First, any person who attempts to stay in power for ever is dangeous. No limits for reelection, at least in Latinamerica, is extremely problematic from the democracy point of view. I'm not just talking about Chavez. I would apply the same reasoning for Uribe, esp. now that some Uribe's supportes are trying to reform the Constitution to allow him to run for another term. And I thought exactly the same with Menem in Argentina. I don't take seriously the argument "it's what people want". People may want many things (some good, some bad). The political system is just better off when presidents cannot stay for ever in power.
Respecting sovereignty is the mother of all democratic principles. The truth is if Venezuelans vote in favour of Chavez's constitutional reforms, that is pure and simple Democracy whether you like it or not. Its their sovereign right to do so. Further, the process is undeniably democratic. You disagree with the principle of electing a president without term limits, but whose decision is that to make? Those of Venezuelans, not yours.
You can hate the result, but you can't say its "undemocratic". Your argument is similar to the argument the Americans used when they overthrew Salvador Allende in Chile - the people democratically voted for someone they didn't like and suddenly it wasn't "real democracy" just because he was a communist.
Second, I assume you really don't know the political climate in Venezuela. THe opposition leaders are constantly haraseed, people who marches are beaten up, the State is messing up badly with private schools. It so funny to some some people from the left ignoring the beating up of students who demonstrate against their government. I'd love to see the reactions if Sarkozy did the same.
Honey, I used to work for the Embassy of Venezuela and Ive been to Venezuela several times.
Exactly how many proven acts of beating up of students are you talking about? Very few, I imagine, the amount of beating up that would naturally happen in any country when marches are going on and things get out of hand.
As for the harassment, the key to understanding Venezuela is understanding the level of Class tension that has existed there for decades. The opposition , which represents the upper class, and most university students pertain to this class, hate Chavez, whereas the rest of the country, the poorer class, loves him. There's no real middle class to compromise the two.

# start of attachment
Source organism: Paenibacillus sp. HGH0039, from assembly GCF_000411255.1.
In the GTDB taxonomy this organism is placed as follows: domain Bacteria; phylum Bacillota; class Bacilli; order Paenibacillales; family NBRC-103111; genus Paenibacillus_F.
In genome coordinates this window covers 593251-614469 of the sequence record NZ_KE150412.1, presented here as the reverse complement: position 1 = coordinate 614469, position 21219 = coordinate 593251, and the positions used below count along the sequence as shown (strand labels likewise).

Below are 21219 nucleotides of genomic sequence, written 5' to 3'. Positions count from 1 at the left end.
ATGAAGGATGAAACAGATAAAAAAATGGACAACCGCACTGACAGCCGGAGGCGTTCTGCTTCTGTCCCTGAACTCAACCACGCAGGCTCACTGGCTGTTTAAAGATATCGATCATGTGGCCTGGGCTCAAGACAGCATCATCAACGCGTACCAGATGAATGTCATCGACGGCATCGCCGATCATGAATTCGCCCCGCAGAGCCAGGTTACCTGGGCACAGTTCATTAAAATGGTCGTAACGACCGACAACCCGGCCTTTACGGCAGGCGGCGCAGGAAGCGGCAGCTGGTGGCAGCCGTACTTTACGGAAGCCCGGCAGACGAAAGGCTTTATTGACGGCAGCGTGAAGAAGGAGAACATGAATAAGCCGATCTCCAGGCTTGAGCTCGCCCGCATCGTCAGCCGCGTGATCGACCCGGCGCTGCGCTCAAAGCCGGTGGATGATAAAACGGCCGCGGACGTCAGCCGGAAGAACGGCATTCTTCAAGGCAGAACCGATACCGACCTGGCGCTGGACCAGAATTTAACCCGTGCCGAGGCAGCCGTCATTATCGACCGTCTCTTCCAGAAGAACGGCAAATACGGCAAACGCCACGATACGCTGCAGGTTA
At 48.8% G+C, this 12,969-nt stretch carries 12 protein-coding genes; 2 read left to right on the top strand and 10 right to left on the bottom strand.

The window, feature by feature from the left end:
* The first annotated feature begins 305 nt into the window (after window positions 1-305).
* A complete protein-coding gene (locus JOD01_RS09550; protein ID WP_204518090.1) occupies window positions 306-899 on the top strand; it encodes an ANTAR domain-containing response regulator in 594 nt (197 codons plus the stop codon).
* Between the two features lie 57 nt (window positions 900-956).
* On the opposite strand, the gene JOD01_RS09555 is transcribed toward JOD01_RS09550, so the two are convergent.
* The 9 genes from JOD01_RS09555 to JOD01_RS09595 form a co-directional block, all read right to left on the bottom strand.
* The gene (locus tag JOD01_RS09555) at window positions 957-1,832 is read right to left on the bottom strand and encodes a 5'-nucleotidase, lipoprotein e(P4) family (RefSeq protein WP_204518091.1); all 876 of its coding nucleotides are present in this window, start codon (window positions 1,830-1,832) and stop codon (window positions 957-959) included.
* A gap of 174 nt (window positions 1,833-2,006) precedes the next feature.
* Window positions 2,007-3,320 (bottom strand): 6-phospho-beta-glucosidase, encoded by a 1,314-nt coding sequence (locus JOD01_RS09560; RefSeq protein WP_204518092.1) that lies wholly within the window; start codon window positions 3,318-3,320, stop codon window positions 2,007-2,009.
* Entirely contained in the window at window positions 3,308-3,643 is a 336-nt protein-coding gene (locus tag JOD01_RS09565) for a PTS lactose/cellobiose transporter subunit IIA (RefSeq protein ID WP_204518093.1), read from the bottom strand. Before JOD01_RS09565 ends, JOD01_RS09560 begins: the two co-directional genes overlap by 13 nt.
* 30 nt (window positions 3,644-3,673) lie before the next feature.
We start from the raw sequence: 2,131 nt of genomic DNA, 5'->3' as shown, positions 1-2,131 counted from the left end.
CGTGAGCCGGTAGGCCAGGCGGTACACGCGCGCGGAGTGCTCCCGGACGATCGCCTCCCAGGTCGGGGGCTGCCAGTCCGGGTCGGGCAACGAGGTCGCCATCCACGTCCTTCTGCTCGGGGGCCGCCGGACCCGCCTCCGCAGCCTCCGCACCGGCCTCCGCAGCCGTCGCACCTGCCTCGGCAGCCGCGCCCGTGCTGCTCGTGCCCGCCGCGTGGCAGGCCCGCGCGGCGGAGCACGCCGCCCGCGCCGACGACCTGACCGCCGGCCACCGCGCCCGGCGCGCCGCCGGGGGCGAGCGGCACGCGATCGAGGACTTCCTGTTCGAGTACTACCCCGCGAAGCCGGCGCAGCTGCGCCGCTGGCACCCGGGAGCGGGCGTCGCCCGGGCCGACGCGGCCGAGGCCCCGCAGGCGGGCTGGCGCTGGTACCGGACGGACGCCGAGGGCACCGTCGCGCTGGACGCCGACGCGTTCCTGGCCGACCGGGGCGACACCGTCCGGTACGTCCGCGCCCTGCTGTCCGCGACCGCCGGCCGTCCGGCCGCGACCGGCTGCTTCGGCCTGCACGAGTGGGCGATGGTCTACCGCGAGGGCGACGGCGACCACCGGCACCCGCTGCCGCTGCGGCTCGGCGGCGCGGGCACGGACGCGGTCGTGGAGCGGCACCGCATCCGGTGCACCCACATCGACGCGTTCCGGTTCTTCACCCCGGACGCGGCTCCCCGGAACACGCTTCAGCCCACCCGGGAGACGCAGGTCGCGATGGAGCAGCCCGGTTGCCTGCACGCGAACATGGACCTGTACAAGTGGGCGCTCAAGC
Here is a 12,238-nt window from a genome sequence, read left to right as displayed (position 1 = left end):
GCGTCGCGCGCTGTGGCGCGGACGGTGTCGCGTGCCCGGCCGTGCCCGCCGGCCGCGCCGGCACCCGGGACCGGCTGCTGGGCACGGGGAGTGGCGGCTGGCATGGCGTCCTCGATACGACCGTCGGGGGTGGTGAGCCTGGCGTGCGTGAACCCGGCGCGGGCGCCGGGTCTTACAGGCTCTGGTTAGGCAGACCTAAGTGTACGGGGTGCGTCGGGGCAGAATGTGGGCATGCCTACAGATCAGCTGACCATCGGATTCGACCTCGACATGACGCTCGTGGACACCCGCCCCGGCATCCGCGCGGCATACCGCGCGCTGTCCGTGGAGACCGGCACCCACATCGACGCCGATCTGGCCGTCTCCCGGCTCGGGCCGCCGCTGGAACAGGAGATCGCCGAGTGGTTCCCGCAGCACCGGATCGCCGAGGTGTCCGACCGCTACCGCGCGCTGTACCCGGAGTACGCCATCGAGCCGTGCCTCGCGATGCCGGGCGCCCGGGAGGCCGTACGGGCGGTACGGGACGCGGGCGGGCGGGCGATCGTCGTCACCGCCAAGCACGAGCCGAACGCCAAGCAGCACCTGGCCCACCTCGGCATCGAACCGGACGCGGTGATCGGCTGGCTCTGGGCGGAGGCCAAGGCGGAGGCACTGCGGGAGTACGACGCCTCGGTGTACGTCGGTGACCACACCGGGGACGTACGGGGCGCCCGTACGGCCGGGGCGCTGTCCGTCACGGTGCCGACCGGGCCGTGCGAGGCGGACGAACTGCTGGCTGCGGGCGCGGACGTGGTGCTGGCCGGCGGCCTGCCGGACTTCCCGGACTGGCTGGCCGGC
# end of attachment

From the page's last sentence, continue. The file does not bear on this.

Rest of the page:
In such a country, clashes are unavoidable.
The thing that matters is that Chavez is allowing these marches to go on, like any democratic leader would. Its nothing at all like what is happening in Burma, where people are being imprisoned without trial and getting tortured and killed by the government, although the Opposition in Venezuela talk as if that were exactly the case.
Theyre just being shrill.
Third, the creator of the thread did not say "Chavez is a dictator".What he says is that Venezuela is heading for a dictatorship, which is quite different. In my view, he's clearly right. Venezuela is heading for a typical Latinamerican dictatorship, with a combination of extreme left and extreme right ideology (Carlos Fuentes, the Mexican writter, is right when he defines Chavez as a tropical Mussolini). The time will say who was right.
"Heading for a dictatorship" what is that supposed to mean? Presenting reforms for the people of Venezuela to vote on democratically is a certain path to dictatorship? What makes you think he would stage a coup if he loses the referendum...??? Your own little opinion?? Pfff, you may think you are being rational but the truth is youve long equated Chavez with being a dictator a long time ago and are trying to match reality to your heavily biased ideas.
Funny, for a man who espouses such hardy principles of democracy, the concept of "innocent till proven guily" has cleanly gone over your head. There isn't a single thing Chavez has done to step out of the bounds of reasonable democracy in submitting his proposals to the people. A true dictator wouldnt have even bothered holding a referendum.